The Life of the Mind

Saul Levmore with students

The University of Chicago Law School is about ideas. We love them.

This is what sets us apart from other law schools: we have an unabashed enthusiasm for the life of the mind—the conviction that ideas matter, that they are worth discussing, and that legal education should devote itself to learning for learning's sake, not just for earning's sake. UChicago Law is small enough to allow students regular, in-depth interaction with their professors, who take a deep interest in their success. But the Law School also offers a chance to be part of the larger, world-class UChicago community—and to engage with a Law School alumni network that stretches from Congress and the federal bench to academia, public service, business, law firm practice, and nearly every corner of the profession.

The result is an unmatched energy, camaraderie, and way of thinking that UChicago Law students carry with them long after they graduate.

Our Faculty

Our faculty are not just leading law scholars. They are philosophers, economists, historians, political scientists, and more—and many have joint appointments in other departments on campus. Faculty practice an open-door policy and they engage with students in ways uncommon in academia. The Law School sponsors the Chicago Policy Initiatives, which encourage faculty members and students to work together, examine important social problems, and propose solutions. Many students participate in Greenberg Seminars, where professors from different disciplines team up to teach casual seminars on unusual subjects in their own homes.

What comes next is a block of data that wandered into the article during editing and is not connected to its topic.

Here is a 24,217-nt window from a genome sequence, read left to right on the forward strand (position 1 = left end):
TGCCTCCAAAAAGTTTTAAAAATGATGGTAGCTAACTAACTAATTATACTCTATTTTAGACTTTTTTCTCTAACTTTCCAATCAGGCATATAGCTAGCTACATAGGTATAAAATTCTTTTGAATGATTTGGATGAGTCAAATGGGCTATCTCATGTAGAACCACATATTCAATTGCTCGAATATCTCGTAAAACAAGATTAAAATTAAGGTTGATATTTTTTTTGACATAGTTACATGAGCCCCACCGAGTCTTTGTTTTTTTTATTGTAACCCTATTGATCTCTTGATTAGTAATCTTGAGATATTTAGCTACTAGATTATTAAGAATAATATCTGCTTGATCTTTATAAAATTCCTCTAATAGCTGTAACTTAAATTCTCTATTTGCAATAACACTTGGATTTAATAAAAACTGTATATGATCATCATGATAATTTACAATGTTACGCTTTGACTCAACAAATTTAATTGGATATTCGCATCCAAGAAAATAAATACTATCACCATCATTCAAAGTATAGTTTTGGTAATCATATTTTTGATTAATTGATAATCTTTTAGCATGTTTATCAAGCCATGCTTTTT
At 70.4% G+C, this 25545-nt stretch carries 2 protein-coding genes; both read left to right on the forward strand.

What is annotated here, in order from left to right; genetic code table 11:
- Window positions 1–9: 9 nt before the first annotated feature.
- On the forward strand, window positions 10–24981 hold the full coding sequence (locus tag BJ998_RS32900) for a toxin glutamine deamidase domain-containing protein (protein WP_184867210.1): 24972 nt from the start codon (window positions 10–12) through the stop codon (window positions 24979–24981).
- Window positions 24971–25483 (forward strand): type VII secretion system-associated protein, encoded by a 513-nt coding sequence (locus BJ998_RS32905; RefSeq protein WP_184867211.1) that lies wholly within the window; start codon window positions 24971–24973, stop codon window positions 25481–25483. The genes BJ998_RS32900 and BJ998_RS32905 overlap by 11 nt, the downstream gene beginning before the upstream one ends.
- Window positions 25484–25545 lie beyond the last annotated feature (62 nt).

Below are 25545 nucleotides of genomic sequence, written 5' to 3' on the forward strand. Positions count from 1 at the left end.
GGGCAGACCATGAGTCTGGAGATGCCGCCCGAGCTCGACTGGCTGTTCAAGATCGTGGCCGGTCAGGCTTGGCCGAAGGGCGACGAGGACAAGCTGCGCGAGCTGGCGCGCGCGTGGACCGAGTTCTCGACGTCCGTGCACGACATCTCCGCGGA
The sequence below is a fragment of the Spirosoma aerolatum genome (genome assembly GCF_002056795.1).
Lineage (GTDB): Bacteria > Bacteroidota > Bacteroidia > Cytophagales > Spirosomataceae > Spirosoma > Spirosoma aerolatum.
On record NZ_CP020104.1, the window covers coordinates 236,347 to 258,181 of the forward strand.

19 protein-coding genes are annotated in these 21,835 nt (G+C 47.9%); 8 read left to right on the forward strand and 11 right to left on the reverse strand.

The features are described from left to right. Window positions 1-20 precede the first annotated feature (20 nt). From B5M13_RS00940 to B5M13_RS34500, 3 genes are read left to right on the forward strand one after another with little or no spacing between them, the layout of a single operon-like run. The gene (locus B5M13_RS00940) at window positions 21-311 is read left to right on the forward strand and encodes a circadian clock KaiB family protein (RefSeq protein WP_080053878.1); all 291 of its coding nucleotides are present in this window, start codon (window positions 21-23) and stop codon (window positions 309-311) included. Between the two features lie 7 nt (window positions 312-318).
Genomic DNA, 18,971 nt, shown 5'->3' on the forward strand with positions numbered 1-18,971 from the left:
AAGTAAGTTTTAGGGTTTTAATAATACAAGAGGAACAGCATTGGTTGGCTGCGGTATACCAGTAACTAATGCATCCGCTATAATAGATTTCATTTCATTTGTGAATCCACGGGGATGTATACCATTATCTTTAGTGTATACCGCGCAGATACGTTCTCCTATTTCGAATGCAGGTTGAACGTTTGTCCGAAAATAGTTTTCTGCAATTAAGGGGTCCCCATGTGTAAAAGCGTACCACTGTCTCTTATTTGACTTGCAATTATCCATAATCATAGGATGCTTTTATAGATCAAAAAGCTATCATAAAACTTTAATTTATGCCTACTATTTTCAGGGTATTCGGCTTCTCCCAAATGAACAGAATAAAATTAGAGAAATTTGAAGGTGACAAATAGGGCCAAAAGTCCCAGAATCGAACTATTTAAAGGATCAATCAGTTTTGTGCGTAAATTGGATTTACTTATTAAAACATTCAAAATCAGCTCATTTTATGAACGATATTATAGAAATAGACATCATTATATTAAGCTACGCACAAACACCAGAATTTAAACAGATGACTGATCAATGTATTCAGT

The Socratic Method

At UChicago Law, the professor does not lecture the students but rather engages them in a dialogue. By asking questions about thorny legal concepts and principles, the professor challenges students to articulate and defend positions for themselves. Known as the Socratic Method, this dialogue presents students with questions, to which there are no easy answers, regarding some of our most complex legal and social problems. This method prepares students to think on their feet when the stakes are high in the courtroom, legislative chamber, or boardroom and to explore the underlying dynamics at play in a legal issue.

The Bigelow Program

All first-year students participate in our Harry A. Bigelow Legal Research and Writing Program under the guidance of one of the full-time Bigelow Teaching Fellows. Through this program, students master a lawyer's most powerful skills — researching, writing, and presenting well-reasoned legal arguments.